Terrain® averaged 95% and 97% yield of the control on average at the alkaline sand sites and acidic sand sites, despite losing 40% and 25% of plants on average, respectively. Over the two seasons and soil types in this project, Terrain® herbicide behaviour appears to be influenced less by the soil pH of sands than some other herbicides.
Timing of rolling is important to keep separation of the soil that is treated with herbicide out of the crop row, where it may then be washed into the root zone by following rainfall events. In theory, post-emergent rolling of lentils allows time for the herbicide to move into the soil and even experience some level of degradation before potentially levelling some of the furrow back over the row. In contrast, PSPE rolling can potentially move the concentrated herbicide band back over the row before the crop has emerged.
The Reflex® label makes note for caution when rolling on sandy soils as they are more prone to soil movement back into the furrow. The Terrain® label states “for lentils, avoid rolling the paddock prior to crop emergence”. This is to prevent pushing excessive amounts of treated soil back into the furrow and reducing crop emergence.
Broadleaf weed control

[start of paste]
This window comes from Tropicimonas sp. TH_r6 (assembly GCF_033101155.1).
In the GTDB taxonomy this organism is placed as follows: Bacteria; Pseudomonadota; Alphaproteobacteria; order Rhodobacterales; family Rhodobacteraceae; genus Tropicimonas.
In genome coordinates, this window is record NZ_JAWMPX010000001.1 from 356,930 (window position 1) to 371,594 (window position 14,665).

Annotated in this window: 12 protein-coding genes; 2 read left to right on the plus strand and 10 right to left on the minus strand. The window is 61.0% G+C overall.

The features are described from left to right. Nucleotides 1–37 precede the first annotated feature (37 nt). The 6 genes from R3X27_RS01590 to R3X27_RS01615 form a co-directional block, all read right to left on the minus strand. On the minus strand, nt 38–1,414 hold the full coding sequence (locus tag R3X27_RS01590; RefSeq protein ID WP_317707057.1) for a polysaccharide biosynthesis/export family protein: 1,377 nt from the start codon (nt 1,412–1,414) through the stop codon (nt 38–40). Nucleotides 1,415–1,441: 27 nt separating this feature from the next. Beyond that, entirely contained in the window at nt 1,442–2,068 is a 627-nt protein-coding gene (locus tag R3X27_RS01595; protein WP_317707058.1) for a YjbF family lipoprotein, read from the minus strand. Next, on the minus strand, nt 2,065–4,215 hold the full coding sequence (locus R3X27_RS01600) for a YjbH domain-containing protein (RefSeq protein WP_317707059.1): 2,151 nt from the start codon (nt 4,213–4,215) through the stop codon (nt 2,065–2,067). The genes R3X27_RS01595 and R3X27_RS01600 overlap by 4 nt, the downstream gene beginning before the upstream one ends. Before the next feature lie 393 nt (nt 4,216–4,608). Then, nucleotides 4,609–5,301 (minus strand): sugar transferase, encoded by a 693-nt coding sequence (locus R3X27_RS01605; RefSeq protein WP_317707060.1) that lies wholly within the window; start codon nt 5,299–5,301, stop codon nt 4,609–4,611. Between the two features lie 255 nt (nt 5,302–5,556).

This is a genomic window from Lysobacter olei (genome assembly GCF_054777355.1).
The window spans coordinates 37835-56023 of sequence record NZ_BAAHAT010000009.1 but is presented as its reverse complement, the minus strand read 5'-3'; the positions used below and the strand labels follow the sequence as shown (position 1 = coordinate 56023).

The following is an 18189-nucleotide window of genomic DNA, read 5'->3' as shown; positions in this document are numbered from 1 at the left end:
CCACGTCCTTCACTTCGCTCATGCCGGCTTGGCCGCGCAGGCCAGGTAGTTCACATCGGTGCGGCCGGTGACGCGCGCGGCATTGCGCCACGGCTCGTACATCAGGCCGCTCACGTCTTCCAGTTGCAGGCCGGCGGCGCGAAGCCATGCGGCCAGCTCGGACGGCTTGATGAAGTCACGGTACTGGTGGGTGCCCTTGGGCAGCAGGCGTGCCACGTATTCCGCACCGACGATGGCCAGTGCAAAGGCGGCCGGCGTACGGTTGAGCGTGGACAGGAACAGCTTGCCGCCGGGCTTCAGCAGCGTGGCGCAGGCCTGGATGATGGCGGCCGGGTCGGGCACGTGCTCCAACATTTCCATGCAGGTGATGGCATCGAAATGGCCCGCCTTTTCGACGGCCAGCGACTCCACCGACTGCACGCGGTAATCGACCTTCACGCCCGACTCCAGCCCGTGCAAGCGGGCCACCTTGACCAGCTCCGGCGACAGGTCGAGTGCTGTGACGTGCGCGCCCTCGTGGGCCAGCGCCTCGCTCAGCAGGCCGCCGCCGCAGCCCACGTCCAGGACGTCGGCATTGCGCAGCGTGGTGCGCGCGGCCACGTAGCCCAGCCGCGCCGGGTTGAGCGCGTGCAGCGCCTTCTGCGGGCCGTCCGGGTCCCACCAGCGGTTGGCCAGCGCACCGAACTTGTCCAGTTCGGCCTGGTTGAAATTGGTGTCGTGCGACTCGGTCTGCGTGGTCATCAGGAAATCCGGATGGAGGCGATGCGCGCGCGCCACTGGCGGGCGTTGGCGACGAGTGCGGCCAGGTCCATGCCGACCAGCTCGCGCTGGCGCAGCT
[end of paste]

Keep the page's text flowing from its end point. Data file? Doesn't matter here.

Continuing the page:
IMI herbicide Intercept®, did not provide adequate control of Indian hedge mustard (IHM) at the alkaline loamy sand site (Wards Hill), and was not significantly different to the untreated control (Table 4). Similar results for poor IHM control with Intercept® were also reported at 2021 trial sites in lentil growing areas of Yorke Peninsula (Bruce et al. 2022), that might be due to increase of IHM populations resistant to IMI herbicides. However, IHM was effectively controlled with Intercept® at Paskeville light clay site. These results suggest the strategic use of IMI herbicides is important to ensure longevity of the chemistry. This will require rotating modes of action that is now possible with the availability of new Group 14 herbicides Reflex® and Terrain®. Reflex® applied at 500–1000mL/ha and Terrain® at 120g/ha as incorporated by sowing (IBS) were effective at controlling IMI resistant IHM populations at all the sites except at Wards Hill, where Reflex® proved to be slightly stronger than Terrain® (Tables 4, 5, 6 and 7).